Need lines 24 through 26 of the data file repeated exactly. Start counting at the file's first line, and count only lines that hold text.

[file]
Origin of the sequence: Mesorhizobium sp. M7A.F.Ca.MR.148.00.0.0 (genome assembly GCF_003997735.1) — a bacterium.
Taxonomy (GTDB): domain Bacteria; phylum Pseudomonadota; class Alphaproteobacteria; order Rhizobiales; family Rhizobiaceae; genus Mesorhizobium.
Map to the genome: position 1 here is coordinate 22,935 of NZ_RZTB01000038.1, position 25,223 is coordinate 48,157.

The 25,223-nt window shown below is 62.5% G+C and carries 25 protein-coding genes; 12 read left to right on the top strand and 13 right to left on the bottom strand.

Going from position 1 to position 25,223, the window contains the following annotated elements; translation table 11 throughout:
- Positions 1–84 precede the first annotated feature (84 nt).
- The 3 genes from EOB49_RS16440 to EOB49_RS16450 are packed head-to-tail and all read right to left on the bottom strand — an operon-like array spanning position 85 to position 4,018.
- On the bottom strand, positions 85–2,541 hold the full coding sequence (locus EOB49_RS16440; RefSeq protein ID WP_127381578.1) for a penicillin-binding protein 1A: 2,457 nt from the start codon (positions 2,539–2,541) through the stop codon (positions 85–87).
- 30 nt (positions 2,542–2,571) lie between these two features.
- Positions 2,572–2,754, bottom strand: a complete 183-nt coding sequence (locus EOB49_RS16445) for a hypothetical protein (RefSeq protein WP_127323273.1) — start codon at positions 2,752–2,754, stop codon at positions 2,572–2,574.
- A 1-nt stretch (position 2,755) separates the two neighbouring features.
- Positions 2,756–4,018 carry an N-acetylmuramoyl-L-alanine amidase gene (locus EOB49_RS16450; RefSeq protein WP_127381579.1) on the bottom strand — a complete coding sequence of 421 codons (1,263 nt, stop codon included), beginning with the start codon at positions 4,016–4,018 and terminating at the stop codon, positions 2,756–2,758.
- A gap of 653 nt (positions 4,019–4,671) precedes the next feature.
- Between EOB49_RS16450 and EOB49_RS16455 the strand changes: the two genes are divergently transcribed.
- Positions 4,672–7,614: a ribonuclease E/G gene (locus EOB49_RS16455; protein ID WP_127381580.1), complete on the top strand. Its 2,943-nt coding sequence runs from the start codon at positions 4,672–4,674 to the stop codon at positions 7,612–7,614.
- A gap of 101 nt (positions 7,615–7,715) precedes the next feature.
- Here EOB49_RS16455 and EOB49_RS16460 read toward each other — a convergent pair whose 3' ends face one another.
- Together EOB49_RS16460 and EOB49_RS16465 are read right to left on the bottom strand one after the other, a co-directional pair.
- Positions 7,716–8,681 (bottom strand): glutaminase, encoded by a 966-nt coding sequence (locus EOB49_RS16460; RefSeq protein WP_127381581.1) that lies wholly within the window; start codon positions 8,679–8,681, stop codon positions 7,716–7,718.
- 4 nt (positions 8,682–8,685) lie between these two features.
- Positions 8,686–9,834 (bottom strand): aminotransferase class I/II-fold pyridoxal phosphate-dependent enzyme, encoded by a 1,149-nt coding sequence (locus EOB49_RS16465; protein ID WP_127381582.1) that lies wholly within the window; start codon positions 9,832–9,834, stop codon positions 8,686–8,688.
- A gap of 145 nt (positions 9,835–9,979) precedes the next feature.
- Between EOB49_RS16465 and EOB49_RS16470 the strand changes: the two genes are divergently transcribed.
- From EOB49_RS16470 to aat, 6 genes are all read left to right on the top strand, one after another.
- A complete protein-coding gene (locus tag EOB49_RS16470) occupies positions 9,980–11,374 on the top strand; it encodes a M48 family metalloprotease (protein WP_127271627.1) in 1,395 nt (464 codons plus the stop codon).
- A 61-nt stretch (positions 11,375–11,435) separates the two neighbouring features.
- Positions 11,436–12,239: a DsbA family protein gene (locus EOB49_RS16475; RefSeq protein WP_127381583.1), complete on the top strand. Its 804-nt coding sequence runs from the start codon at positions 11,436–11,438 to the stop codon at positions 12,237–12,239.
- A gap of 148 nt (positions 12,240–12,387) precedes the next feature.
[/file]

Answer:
- From EOB49_RS16470 to aat, 6 genes are all read left to right on the top strand, one after another.
- A complete protein-coding gene (locus tag EOB49_RS16470) occupies positions 9,980–11,374 on the top strand; it encodes a M48 family metalloprotease (protein WP_127271627.1) in 1,395 nt (464 codons plus the stop codon).
- A 61-nt stretch (positions 11,375–11,435) separates the two neighbouring features.